November 5, 1852

Oliver Ames, Jr.

Oliver Ames, Jr.

(1807 – 1877)

Friday Nov 5th Susan has taken her ninth lesson

in music and I fear she is rather dull

does not call her letters well at all

Mrs Swain called this afternoon to settle

with me about her things and to night sent

me as a present as much as a half bushel […]

quinces  We passed the evening in Olivers

After stopping by to pay for the mourning apparel Evelina had picked up in Boston, Ann Swain sent Evelina two pecks of quinces to further thank her for her kindness. This thoughtful gesture may have distracted Evelina from her ongoing annoyance at her daughter’s “dull” piano playing. Susan had not yet learned her scales. At night, Evelina and Oakes, and perhaps other family members, “passed the evening” next door at Oliver Ames Jr’s.

Today, in fact, was Oliver Ames Jr.’s 45th birthday. He and his wife, Sarah Lothrop Ames, lived next door to Oakes and Evelina. At this juncture, Oliver Jr. was serving his first term as State Senator; he would serve a second term in 1857. According to Reverend William Chaffin, who knew the Ames family well, “Oliver Ames stood among the foremost in his reputation for a manly and unblemished character and for business ability…a strong, substantial, able, and honorable man.”****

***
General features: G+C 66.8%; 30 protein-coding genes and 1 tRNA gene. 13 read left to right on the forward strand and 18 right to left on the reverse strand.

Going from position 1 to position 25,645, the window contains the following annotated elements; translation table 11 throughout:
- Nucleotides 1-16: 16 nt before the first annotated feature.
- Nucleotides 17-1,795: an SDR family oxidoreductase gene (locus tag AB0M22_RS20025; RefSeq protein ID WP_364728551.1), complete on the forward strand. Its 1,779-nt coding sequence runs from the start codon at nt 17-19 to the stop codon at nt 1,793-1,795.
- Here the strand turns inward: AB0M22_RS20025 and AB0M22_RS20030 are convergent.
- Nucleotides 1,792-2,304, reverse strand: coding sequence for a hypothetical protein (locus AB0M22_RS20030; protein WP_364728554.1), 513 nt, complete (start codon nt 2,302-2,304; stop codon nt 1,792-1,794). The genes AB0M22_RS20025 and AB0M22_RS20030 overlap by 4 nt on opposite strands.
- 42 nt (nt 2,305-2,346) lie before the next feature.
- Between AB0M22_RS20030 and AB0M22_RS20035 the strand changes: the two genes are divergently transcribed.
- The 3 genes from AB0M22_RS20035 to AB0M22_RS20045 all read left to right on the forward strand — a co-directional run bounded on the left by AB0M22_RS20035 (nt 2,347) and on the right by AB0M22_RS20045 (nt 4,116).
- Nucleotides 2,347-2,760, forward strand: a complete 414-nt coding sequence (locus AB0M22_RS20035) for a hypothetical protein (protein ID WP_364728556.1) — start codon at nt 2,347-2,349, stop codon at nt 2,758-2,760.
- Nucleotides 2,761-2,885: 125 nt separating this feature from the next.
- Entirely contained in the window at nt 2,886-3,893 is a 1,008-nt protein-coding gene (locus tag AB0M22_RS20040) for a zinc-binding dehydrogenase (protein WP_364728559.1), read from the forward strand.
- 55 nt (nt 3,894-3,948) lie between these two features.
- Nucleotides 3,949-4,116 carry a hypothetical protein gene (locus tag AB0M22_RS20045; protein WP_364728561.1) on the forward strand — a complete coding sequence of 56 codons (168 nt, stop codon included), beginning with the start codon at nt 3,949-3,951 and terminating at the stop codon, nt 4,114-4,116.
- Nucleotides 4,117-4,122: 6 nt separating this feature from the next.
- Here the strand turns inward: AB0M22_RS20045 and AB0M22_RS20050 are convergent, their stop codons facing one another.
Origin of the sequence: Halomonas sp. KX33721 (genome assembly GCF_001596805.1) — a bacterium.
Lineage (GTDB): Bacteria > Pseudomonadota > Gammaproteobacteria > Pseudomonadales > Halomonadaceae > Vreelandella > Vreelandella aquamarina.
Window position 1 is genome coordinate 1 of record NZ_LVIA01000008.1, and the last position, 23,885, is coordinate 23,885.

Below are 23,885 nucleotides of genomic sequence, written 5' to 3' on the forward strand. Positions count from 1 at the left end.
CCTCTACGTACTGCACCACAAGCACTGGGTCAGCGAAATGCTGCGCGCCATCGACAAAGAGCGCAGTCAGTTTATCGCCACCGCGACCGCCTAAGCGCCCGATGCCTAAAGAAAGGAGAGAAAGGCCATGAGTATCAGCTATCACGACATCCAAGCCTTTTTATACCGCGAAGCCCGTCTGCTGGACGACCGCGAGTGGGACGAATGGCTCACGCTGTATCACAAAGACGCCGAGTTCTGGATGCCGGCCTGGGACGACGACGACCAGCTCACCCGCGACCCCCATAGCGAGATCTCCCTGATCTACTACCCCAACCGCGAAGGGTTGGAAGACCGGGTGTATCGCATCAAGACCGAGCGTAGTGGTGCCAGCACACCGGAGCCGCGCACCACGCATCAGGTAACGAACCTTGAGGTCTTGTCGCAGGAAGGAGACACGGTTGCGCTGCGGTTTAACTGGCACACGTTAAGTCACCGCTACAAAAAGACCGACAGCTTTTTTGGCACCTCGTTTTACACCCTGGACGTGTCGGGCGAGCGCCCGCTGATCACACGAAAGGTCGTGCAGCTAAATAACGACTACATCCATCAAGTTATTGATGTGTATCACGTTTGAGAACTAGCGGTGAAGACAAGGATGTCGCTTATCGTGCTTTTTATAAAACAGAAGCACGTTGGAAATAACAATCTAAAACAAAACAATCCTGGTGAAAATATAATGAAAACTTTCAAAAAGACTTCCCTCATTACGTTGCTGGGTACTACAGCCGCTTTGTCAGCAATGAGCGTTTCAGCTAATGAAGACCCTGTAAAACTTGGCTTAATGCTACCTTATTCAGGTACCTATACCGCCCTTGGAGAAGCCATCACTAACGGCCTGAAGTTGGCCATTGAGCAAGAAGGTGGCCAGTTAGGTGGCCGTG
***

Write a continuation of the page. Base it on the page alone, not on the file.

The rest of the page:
The third of Old Oliver’s eight children, Oliver Jr. had originally been the brother who tinkered with the possibility of a career away from the shovel factory. In his teens, he suffered a “severe fall,”**** and was unable to work. He was sent to the Franklin Academy in North Andover after which he began to read law with William Baylies, Esq., of West Bridgewater. Reading and debating – good lawyering skills, both – had always been sources of pleasure for Oliver, but “[t]he confinement of office proving unfavorable to his health, together with the increasing demands of business at home,”**** he returned to North Easton. In 1833, he married Sarah Lothrop, the daughter of the Honorable Howard Lothrop and Sally Williams Lothrop. They had two children, Frederick Lothrop and Helen Angier Ames.